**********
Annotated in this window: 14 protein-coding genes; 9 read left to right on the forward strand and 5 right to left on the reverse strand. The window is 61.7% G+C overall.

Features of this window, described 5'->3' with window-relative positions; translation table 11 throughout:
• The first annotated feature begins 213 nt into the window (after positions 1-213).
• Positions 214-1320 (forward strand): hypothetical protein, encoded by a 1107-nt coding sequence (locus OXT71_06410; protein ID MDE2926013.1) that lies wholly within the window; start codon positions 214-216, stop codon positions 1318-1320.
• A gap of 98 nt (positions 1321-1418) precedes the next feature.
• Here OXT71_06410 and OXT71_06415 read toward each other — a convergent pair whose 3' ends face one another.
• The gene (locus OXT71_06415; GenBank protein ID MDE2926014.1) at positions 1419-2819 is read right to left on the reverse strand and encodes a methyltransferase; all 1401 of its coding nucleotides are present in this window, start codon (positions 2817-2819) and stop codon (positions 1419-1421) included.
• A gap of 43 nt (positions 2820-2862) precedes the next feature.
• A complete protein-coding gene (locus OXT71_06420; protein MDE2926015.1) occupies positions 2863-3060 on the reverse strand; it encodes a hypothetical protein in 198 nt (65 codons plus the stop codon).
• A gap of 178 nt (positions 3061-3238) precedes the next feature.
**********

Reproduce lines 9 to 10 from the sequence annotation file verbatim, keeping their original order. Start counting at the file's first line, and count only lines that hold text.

• A complete protein-coding gene (locus OXT71_06420; protein MDE2926015.1) occupies positions 2863-3060 on the reverse strand; it encodes a hypothetical protein in 198 nt (65 codons plus the stop codon).
• A gap of 178 nt (positions 3061-3238) precedes the next feature.